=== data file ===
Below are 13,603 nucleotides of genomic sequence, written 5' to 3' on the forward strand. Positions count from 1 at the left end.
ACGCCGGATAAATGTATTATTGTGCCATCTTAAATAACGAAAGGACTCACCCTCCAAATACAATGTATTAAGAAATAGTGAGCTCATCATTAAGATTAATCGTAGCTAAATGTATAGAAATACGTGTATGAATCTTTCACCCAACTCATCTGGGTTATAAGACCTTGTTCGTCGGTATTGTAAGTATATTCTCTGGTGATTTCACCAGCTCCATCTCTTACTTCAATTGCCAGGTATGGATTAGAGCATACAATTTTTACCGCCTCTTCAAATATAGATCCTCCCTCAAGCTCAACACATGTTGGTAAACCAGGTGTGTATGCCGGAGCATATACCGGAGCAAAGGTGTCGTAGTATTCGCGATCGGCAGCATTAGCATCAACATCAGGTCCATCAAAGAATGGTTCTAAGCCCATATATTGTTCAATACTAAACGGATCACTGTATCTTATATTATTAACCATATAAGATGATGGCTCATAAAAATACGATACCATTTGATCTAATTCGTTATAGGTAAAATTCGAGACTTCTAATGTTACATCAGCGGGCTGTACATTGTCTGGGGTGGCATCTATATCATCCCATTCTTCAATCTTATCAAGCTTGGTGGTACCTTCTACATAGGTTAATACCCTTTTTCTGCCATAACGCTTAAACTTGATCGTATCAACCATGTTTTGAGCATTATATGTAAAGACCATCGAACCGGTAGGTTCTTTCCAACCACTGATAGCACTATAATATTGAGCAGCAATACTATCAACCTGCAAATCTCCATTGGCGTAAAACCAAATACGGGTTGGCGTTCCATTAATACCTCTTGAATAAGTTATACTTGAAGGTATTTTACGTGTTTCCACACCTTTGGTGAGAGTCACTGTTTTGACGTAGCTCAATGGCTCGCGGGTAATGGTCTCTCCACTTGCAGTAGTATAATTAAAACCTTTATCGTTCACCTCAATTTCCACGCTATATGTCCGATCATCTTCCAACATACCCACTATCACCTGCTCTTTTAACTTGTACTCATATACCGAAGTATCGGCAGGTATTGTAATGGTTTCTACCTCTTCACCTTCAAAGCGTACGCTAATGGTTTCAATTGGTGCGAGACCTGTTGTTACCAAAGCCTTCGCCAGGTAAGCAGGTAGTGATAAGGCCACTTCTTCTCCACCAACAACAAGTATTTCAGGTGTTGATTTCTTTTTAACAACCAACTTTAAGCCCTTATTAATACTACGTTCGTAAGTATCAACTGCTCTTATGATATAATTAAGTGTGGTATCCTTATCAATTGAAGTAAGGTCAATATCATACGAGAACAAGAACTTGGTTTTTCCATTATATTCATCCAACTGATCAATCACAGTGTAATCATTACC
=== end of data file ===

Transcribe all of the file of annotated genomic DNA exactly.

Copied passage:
Below are 13,603 nucleotides of genomic sequence, written 5' to 3' on the forward strand. Positions count from 1 at the left end.
ACGCCGGATAAATGTATTATTGTGCCATCTTAAATAACGAAAGGACTCACCCTCCAAATACAATGTATTAAGAAATAGTGAGCTCATCATTAAGATTAATCGTAGCTAAATGTATAGAAATACGTGTATGAATCTTTCACCCAACTCATCTGGGTTATAAGACCTTGTTCGTCGGTATTGTAAGTATATTCTCTGGTGATTTCACCAGCTCCATCTCTTACTTCAATTGCCAGGTATGGATTAGAGCATACAATTTTTACCGCCTCTTCAAATATAGATCCTCCCTCAAGCTCAACACATGTTGGTAAACCAGGTGTGTATGCCGGAGCATATACCGGAGCAAAGGTGTCGTAGTATTCGCGATCGGCAGCATTAGCATCAACATCAGGTCCATCAAAGAATGGTTCTAAGCCCATATATTGTTCAATACTAAACGGATCACTGTATCTTATATTATTAACCATATAAGATGATGGCTCATAAAAATACGATACCATTTGATCTAATTCGTTATAGGTAAAATTCGAGACTTCTAATGTTACATCAGCGGGCTGTACATTGTCTGGGGTGGCATCTATATCATCCCATTCTTCAATCTTATCAAGCTTGGTGGTACCTTCTACATAGGTTAATACCCTTTTTCTGCCATAACGCTTAAACTTGATCGTATCAACCATGTTTTGAGCATTATATGTAAAGACCATCGAACCGGTAGGTTCTTTCCAACCACTGATAGCACTATAATATTGAGCAGCAATACTATCAACCTGCAAATCTCCATTGGCGTAAAACCAAATACGGGTTGGCGTTCCATTAATACCTCTTGAATAAGTTATACTTGAAGGTATTTTACGTGTTTCCACACCTTTGGTGAGAGTCACTGTTTTGACGTAGCTCAATGGCTCGCGGGTAATGGTCTCTCCACTTGCAGTAGTATAATTAAAACCTTTATCGTTCACCTCAATTTCCACGCTATATGTCCGATCATCTTCCAACATACCCACTATCACCTGCTCTTTTAACTTGTACTCATATACCGAAGTATCGGCAGGTATTGTAATGGTTTCTACCTCTTCACCTTCAAAGCGTACGCTAATGGTTTCAATTGGTGCGAGACCTGTTGTTACCAAAGCCTTCGCCAGGTAAGCAGGTAGTGATAAGGCCACTTCTTCTCCACCAACAACAAGTATTTCAGGTGTTGATTTCTTTTTAACAACCAACTTTAAGCCCTTATTAATACTACGTTCGTAAGTATCAACTGCTCTTATGATATAATTAAGTGTGGTATCCTTATCAATTGAAGTAAGGTCAATATCATACGAGAACAAGAACTTGGTTTTTCCATTATATTCATCCAACTGATCAATCACAGTGTAATCATTACC